viernes, 2 de diciembre de 2016

Auto-Immune Disease Mistaken For Psychotic Symptoms When Journalist Behaves Oddly

NEW YORK (CBSNewYork) — Imagine being a bright, young journalist with your entire life ahead of you. Then, suddenly you start behaving oddly, and doctors think you’re becoming psychotic.
As CBS2’s Dr. Max Gomez explained, for one woman, it was an attack on the brain by her immune system.
Psychiatric symptoms that are actually a biological disease are an under-appreciated and under-diagnosed problem.
One young New Yorker could have been institutionalized, had she not been seen by a very smart neurologist who suspected something else and saved her life.
Undergoing a neurological exam is routine and completely normal for Susannah Cahalan, but 7 years ago it would have been anything but.
It started with mood swings.
“One moment I would be you know, kind of hysterically happy, and then the next moment I would be despondent. I couldn’t control my emotions,” she said.
Shortly thereafter Cahalan had her first seizure and was hospitalized where her behavior became even more erratic.
“I was, you know kicking and punching nurses, trying to escape. I believed you know, nurses were turning into people, and playing tricks on me. I was seeing things that weren’t there,” she said.
When Dr. Souhel Najjar saw her, he suspected a biological cause to her behavior, so he asked her to draw a clock.
Cahalan’s drawing suggested that something was affecting just one side of her brain.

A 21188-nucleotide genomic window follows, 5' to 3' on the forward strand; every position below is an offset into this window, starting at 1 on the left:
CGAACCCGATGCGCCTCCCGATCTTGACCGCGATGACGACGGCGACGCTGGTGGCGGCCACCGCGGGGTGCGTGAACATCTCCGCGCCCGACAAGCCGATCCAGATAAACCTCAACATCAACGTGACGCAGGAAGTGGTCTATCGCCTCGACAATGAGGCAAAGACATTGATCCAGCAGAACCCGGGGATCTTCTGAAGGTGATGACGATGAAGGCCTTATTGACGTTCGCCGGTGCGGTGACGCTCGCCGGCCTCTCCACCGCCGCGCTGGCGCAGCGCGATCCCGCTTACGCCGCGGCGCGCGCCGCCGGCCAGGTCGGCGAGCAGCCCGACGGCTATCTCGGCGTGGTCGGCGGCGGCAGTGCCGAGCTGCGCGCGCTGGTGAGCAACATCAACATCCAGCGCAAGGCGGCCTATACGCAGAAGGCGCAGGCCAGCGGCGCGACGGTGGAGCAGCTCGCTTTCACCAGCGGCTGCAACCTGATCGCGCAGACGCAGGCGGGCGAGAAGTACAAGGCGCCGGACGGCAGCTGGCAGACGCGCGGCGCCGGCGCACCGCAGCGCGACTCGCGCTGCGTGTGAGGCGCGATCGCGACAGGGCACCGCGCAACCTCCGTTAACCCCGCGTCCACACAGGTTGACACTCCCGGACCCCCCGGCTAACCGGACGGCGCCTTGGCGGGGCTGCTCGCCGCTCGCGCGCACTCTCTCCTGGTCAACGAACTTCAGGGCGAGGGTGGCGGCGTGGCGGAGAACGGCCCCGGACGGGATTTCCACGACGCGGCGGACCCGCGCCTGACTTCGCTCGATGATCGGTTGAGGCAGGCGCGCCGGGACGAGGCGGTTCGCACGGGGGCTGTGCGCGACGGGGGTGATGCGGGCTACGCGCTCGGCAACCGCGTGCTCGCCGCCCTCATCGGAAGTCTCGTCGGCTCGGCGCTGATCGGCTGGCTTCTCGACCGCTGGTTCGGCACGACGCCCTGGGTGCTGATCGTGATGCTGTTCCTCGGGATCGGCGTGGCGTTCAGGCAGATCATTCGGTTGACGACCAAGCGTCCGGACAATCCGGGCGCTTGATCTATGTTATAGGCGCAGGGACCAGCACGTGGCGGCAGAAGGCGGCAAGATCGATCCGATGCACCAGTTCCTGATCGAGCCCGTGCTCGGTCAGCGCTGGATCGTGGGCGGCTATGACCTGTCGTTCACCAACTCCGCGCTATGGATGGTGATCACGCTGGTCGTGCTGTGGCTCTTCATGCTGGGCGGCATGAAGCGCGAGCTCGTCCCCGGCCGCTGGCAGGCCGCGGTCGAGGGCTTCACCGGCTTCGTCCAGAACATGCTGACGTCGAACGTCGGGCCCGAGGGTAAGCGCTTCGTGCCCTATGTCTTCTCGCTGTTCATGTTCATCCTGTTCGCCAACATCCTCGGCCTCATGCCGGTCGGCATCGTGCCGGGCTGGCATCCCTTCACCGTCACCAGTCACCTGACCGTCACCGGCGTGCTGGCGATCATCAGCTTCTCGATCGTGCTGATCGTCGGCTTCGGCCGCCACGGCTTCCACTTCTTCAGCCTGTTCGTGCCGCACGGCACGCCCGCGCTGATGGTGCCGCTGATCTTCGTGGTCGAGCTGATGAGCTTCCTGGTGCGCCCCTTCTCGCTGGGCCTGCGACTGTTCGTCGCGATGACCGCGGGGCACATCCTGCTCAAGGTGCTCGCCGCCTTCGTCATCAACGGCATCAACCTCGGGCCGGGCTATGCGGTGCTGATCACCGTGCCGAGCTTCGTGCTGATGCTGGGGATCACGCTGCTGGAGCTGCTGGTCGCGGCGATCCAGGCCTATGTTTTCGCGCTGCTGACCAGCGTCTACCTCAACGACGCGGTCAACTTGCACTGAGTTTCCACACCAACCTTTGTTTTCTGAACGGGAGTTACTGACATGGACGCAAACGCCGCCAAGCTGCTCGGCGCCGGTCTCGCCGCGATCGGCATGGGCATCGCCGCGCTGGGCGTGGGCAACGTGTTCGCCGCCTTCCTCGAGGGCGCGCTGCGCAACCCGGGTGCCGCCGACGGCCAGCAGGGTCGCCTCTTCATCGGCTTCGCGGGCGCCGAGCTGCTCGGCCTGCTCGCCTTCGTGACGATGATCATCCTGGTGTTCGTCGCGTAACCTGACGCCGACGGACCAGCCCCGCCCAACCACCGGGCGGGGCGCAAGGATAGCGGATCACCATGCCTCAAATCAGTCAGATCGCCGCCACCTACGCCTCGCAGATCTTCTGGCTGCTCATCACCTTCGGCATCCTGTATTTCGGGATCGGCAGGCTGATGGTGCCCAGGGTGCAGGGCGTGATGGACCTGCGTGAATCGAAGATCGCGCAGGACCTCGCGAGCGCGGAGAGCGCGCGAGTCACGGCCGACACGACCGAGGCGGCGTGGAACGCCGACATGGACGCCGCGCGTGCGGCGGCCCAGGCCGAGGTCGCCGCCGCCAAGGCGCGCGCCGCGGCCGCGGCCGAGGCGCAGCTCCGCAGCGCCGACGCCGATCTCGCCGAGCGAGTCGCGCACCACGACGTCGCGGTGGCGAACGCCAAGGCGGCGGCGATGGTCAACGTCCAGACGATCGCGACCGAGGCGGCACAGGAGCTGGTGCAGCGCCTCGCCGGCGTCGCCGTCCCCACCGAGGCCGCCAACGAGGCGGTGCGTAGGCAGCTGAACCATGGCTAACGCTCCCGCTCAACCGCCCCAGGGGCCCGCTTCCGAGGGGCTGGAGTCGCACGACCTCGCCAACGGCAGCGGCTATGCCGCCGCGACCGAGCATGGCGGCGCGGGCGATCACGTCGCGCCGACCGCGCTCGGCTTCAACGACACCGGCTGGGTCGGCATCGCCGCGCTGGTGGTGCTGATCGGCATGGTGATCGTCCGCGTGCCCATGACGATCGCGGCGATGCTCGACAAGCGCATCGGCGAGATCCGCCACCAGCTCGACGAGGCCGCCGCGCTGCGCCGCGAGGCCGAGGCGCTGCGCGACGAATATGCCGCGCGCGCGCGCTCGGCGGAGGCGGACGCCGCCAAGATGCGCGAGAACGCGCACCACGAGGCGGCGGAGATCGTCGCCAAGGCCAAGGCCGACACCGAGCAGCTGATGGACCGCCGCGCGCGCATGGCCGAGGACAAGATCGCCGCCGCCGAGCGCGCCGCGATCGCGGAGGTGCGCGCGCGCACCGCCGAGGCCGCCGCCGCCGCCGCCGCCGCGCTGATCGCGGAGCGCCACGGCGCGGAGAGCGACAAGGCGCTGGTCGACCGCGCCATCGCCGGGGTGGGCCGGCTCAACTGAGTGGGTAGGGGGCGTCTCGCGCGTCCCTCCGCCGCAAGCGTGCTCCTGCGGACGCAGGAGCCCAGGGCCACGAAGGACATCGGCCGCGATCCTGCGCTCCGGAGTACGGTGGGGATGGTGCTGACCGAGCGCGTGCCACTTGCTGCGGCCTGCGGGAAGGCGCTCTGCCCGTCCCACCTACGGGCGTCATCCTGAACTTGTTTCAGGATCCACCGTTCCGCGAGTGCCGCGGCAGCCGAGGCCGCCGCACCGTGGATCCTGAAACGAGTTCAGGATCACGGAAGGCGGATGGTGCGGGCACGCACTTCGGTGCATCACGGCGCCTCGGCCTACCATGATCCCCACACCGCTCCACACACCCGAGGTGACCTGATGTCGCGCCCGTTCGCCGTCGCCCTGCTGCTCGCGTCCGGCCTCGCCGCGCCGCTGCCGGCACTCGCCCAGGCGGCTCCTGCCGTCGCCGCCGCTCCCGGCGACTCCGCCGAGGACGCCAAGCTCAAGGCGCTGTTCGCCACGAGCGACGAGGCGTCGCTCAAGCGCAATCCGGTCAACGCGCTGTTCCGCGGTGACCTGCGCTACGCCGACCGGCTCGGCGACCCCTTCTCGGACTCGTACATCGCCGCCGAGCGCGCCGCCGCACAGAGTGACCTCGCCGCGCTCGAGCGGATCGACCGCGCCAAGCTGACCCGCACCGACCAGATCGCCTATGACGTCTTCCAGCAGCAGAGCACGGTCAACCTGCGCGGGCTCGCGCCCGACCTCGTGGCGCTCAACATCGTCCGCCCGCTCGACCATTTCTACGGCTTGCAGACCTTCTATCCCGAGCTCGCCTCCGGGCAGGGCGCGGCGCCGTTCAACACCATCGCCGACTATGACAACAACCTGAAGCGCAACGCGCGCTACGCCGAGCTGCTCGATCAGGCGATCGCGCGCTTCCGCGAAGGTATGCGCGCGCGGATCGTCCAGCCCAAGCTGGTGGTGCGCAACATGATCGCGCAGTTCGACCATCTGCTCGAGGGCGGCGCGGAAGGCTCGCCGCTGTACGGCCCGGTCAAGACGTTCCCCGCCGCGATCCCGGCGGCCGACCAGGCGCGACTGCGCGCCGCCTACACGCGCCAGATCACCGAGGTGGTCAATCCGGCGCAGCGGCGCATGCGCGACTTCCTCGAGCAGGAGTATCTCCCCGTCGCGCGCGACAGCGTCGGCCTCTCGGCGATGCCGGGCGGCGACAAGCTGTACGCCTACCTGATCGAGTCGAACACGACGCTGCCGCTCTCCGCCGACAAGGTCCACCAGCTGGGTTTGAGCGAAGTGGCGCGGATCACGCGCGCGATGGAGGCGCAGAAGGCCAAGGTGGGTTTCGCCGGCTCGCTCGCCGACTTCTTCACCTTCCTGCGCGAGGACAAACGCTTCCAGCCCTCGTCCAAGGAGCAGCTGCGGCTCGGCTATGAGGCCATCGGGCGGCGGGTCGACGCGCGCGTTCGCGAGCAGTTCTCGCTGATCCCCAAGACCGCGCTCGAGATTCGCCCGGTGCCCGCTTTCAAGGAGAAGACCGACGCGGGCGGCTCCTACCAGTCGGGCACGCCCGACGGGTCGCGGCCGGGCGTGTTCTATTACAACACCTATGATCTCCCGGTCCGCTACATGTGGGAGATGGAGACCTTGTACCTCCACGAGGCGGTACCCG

A small brain biopsy revealed inflammation around the blood vessels in the brain.
“Disruption of the blood-brain barrier, which is essentially the wall between the periphery and the brain. It prevents harmful substances in the blood to enter into the brain,” Dr. Najjar explained.
The break in the barrier left Cahalan’s brain open to attack by her immune system, leading to a massive encephalitis. More tests were followed by immune suppressing drugs and treatment to wash outt he attacking anti-bodies.“She’s fully normal. She has no neurological deficiency of any kind,” Dr. Najjar said.
Cahalan doesn’t remember much of her time in the hospital, but she knows how close she came to permanent brain damage.
“I mean I could have been cognitively impaired and put in a nursing home for the rest of my life, and I’m not. I’m here, and I’m very grateful for that fact,” she said.
Cahalan and Dr. Najjar were at different hospitals back then. Today Dr. Najjar has established one of the very few clinics for brain auto-immune diseases at Lenox Hill Hospital.
Cahalan wrote a book called ‘Brain On Fire’ that has been made into a major motion picture to be released later this year.

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